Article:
New rules went into effect on October 1, 2011 that lower the debit card interchange fees Visa™, MasterCard®, and Discover® charge as the pure cost to process a debit card.
These changes resulted from the Durbin Amendment that was passed as part of the Dodd–Frank Wall Street Reform and Consumer Protection Act. They have sparked considerable controversy and debate.
Credit and debit card processing costs are often a merchant’s second highest expense after labor, so lower swipe fees for debit cards should be a welcome development, particularly as debit cards have grown in popularity with consumers and surpassed both checks and credit cards. Debit card transactions in the U.S. totaled $25 billion in 2006; by 2009, the number grew to $38 billion.
Issuing banks stand to lose billions of dollars because of this reduction in debit interchange fees, and merchants are hopeful that these lower costs will be passed through to them, resulting in a financial benefit to them and their customers.
To make up for the anticipated loss in revenue from the lower swipe fees, many issuing banks have begun tacking on new checking account fees, raising minimum balance requirements, and sometimes threatening to cap the dollar amount for debit transactions and end debit card rewards programs. At the same time, banks are trying to renew customer interest in more profitable credit cards and prepaid debit cards with offers of low interest and rewards bonuses.
What This Means
Prior to the implementation of the Durbin Amendment, the total interchange fee for an average debit card transaction (approximately $50) was $.44 per transaction. Under the Durbin Amendment, the Federal Reserve has set a cap of $.21 per transaction, which means that it costs the acquiring bank on average $.23 less to conduct that same debit card transaction. For certain acquiring banks, the cap will be $.22 per transaction if certain fraud prevention levels are met.
It is important to note that the new rules apply only to Visa™, MasterCard®, and Discover® debit cards, (not credit cards) and only to issuing banks with more than $10 billion in assets.
So, what’s the bottom line for parking facilities that accept debit cards? It depends on one simple thing: how is your merchant account priced?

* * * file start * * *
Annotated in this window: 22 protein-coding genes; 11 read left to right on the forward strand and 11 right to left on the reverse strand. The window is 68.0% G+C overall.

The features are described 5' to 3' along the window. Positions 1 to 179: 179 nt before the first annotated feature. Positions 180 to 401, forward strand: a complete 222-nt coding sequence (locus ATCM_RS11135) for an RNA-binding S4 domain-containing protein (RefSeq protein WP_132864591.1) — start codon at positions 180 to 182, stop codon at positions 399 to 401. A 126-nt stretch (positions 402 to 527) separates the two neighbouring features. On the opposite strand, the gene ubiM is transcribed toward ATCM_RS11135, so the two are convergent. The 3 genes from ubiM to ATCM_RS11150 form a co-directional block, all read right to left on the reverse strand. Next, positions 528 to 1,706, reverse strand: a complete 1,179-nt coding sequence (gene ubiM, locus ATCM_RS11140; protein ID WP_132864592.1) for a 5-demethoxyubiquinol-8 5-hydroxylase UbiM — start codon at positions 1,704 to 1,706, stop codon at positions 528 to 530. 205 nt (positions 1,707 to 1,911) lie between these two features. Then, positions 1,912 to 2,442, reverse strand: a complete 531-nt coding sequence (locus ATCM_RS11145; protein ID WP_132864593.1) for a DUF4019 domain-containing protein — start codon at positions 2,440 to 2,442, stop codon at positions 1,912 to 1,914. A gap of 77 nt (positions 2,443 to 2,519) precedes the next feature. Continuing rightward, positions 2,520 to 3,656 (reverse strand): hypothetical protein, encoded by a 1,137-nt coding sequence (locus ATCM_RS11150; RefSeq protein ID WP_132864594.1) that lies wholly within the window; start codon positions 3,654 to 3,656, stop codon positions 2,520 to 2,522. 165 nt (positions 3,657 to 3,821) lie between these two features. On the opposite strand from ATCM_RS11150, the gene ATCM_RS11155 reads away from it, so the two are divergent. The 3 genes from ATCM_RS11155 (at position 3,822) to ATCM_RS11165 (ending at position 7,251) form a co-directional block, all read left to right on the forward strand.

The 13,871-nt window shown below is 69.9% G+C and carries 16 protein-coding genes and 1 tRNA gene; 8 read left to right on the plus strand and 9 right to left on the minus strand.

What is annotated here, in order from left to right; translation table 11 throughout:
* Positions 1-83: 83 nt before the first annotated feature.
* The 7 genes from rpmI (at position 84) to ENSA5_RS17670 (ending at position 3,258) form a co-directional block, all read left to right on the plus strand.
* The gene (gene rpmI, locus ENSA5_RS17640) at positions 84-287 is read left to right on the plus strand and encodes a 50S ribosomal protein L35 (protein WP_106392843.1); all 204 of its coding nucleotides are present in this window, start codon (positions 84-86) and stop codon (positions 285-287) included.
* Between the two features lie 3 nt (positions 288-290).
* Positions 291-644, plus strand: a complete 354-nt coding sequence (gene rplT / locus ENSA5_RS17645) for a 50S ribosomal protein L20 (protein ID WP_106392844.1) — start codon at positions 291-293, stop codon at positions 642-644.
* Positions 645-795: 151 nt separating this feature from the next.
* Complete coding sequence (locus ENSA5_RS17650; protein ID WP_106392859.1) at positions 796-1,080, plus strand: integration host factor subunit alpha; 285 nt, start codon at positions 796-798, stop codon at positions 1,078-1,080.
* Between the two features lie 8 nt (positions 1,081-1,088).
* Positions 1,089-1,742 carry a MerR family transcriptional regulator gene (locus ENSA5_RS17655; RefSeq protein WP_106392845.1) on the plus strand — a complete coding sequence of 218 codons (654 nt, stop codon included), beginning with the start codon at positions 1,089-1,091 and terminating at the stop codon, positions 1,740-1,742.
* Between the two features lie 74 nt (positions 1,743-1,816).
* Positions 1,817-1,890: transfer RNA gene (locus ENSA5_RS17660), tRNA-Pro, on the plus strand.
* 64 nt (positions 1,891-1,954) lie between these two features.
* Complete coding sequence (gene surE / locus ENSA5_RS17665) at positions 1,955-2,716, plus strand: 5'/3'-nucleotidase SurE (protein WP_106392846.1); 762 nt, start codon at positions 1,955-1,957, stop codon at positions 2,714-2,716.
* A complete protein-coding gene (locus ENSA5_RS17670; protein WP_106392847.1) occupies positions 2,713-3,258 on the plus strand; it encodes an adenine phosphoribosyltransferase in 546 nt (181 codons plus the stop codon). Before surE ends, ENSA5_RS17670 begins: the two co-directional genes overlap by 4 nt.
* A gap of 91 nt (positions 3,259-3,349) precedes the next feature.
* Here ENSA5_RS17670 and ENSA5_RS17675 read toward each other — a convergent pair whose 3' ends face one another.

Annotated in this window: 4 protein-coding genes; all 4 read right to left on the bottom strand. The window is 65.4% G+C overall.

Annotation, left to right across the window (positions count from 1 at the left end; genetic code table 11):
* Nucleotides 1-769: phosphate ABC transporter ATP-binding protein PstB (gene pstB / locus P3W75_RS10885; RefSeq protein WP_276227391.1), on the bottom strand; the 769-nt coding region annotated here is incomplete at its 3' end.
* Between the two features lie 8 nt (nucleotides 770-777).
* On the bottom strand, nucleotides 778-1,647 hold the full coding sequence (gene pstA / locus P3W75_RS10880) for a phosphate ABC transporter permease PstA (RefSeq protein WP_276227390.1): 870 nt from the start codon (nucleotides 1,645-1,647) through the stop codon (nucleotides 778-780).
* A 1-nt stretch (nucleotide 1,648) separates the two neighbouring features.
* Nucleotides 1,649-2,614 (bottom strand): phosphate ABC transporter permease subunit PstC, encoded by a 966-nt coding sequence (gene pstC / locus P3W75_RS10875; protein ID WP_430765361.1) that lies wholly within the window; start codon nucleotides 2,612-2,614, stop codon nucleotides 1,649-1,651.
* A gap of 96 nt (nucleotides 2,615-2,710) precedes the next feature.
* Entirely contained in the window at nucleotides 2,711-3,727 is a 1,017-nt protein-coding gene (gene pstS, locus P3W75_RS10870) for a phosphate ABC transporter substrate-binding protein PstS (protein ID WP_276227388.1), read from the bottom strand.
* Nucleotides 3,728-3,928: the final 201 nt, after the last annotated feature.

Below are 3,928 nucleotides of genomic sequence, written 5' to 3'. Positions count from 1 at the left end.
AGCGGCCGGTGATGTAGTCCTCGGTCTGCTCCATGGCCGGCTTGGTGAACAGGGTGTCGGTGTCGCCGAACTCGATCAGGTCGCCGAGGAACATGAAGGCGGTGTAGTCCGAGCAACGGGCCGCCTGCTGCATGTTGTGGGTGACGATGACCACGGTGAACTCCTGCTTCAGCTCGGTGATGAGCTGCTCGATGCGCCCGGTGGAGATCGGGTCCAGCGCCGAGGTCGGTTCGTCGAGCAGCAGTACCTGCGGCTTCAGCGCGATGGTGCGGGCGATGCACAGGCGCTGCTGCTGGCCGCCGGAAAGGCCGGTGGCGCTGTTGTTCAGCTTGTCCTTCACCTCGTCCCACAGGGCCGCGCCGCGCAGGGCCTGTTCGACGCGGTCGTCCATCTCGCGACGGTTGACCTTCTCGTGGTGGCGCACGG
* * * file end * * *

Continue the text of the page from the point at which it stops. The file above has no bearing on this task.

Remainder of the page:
If you are on a fixed rate or three-tier pricing program, the reduced cost to process a debit card will likely go right into the acquirer/processor/ISO/bank’s pocket. In fact, there are many merchant services providers that have used this change to debit card interchange fees as a reason to increase their clients’ overall fee structures.
If you are on interchange or cost PLUS pricing, these savings will be directly passed through to your business. However, there is a catch for merchants that process very small dollar amount transactions (see below).
Merchants that accept a large number of debit cards and have an average ticket of $20 or more should see a significant cost reduction as a result of the new debit card interchange fees.
Unfortunately, certain sectors of the parking industry will not see a reduction in their debit fee costs even if they are priced on interchange or cost PLUS pricing. With the passing of the Durbin Amendment and the implementation of a new debit interchange fee structure, the card associations also did away with the small ticket debit interchange category. This small ticket debit interchange category had provided a favorable cost structure for transactions of less than $15. While the discount rate for debit transactions is now only 0.05 percent (down from 1.55 percent), the “per item” interchange fee went from $0.04 to $0.21.
A city or municipality that sees typical transactions in the $2 to $10 range will not see lower rates to offset the higher “per item” fee and, therefore, will likely experience a higher cost for accepting debit cards from their customers.
As you can see from the above chart, small ticket debit transactions now cost the acquirer/processor significantly more than they did prior to the changes in debit interchange costs. For merchants on interchange or cost PLUS pricing, these additional costs are being passed through.
Merchant service providers have used this debit cost change to implement overall fee increases to their clients who are doing a lot of small ticket debit transactions not on interchange or cost PLUS pricing. Unfortunately, these increases are not only being assessed to small ticket debit transactions, but to all credit and debit card transactions. This has become another way for merchant service providers to make more money from their clients.
Michael Mintz is president of MCM Sales and Consulting, LLC and parking industry consultant to AMG Payment Solutions.He can be reached at email@example.com or 973.821.4041.
TPP-2012-06-Changing Debit Card Rules